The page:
Monday, 30 March 2015

Are you ready to work from home? The Jozi WAHM's Guide to Getting Started

In this day and age, with all kinds of technology making it easy to stay connected without physically being at the office, the decision to work from home may be an alluring one for many. Being able to spend time with family, spending less time in traffic, determining your own working hours and saving on rental and petrol costs may be motivating factors for such a decision. With proper planning, the decision to stay at home may be a rewarding one. However, before deciding to do so, there are many aspects that need to be considered.

Making the decision to work from home was one of the biggest decisions of my adult life and took many months of deliberation and planning. Even so there are some things that took me off guard. 

If you are considering working from home, here are some things that require some serious thought while compiling your business plan. Note: This is just a broad checklist and specific aspects of the issues below will be covered in future posts.

  • Firstly, do you have the right personality type for this? Extreme extroverts might miss the daily interaction with others at the office and may feel isolated if there is not enough interaction with others. Conversely, extreme introverts might find it difficult to engage in the conversations needed to get the ball rolling and interact with clients. You will also need to seriously assess whether you are self-motivated enough to actually get down to working when there is nobody policing whether or not you actually do so.
  • Then, obviously, you need to consider what type of business it is which you wish to pursue. Your skill set, personality type, education and the market demand in your area will all help in determining this. Adequate market research will be required to determine whether your business idea is a viable one and this is often one of the primary determinants of whether a business can thrive. You will need to determine who your target market are, whether they will buy into your product.You also need to figure out if the service you are offering is one that people will be willing to pay for, how much they are willing to pay and whether this will be lucrative for you.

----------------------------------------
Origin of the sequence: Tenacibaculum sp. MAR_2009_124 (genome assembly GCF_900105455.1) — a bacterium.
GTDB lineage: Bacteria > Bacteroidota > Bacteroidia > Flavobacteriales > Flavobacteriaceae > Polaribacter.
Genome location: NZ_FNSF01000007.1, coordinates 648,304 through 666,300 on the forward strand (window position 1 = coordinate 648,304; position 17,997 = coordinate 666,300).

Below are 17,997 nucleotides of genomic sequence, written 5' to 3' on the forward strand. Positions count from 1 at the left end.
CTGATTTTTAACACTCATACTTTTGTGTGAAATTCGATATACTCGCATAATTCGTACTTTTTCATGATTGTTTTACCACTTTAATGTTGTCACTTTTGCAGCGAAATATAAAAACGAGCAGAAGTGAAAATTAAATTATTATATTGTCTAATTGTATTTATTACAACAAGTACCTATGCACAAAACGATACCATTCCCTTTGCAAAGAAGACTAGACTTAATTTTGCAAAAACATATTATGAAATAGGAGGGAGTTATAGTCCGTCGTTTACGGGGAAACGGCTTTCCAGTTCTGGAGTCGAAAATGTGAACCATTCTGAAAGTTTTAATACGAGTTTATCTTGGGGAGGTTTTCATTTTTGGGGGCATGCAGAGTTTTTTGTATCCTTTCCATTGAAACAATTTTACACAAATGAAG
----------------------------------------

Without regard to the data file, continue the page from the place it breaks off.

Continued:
• Be wary of business areas which have already reached saturation point. At the same time, if you are considering a business type that not many others are doing, this could either mean that your business is novel and unique or that it is a bad idea and that others know better- you need to figure out which!
  • You will need to calculate what the start up costs for your business will be and consider how these will be funded. Will you need to apply for any credit facilities and how will these be repaid? Bear in mind that it is likely that you will not see a profit for at least the first year of operation, so you need to consider how your expenses will be covered during this period.
  • The type of business enterprise needs consideration. While a sole proprietorship may be the simplest way to operate, the possibility of a company, trust or other enterprise may be considered in order to limit personal liability. However, the consequences and responsibility that comes along with these vehicles need to be understood and it would be prudent to consult with an attorney to consider the pro's and cons of each potential option. In addition, your attorney can help you to establish whether any registrations or licenses are required and any regulatory and compliance aspects your business will have to adhere to going forward. 
  • You will need to consider your property- where at home you will work from and whether the way your home is set up will practically allow for you to work from home. Certain business types may require that your property is zoned for business and you will need to check whether this is the case. If you are selling goods rather than offering services, you need to consider whether you will have to keep physical stock and whether you have the space for this. Regardless of the business type, a dedicated work space is ideal, preferably one which is in some way separated from the rest of the home. 
  • You obviously need to ensure that you have all the relevant tools of trade, which will be determined by the business type. Most businesses will require fast and reliable internet connectivity and you will have to research what the best option for this is in your area. 
  • If you have the type of business that will involve have clients in and out of your home, you need to consider whether your family's privacy will be infringed and even more importantly, security. Do you have parking space for potential clients and will this be disruptive to your neighbours?
  • If you are planning to work from home with children around, a whole extra level of complexity will be added to your business planning. Will you work with your children present or will you have assistance? Even with a nanny to help with my one year old and with my four year old at pre-school in the mornings, this aspect is far tougher than I had anticipated. Given that spending time with my family was my primary motivator for leaving my office job, I find it difficult to banish myself into isolation and usually end up allowing the constant disruptions from my children. As a work at home mother, you will need to figure out for yourself how to balance this aspect (for a few tips on this aspect, please see my previous blog post on the topic here). You also need to set boundaries against disruptions from the beginning so that extended family and friends are aware that just because you are not physically at the office, you are working. 

If you have all the answers to the above questions, then working from home may well be the way forward for you.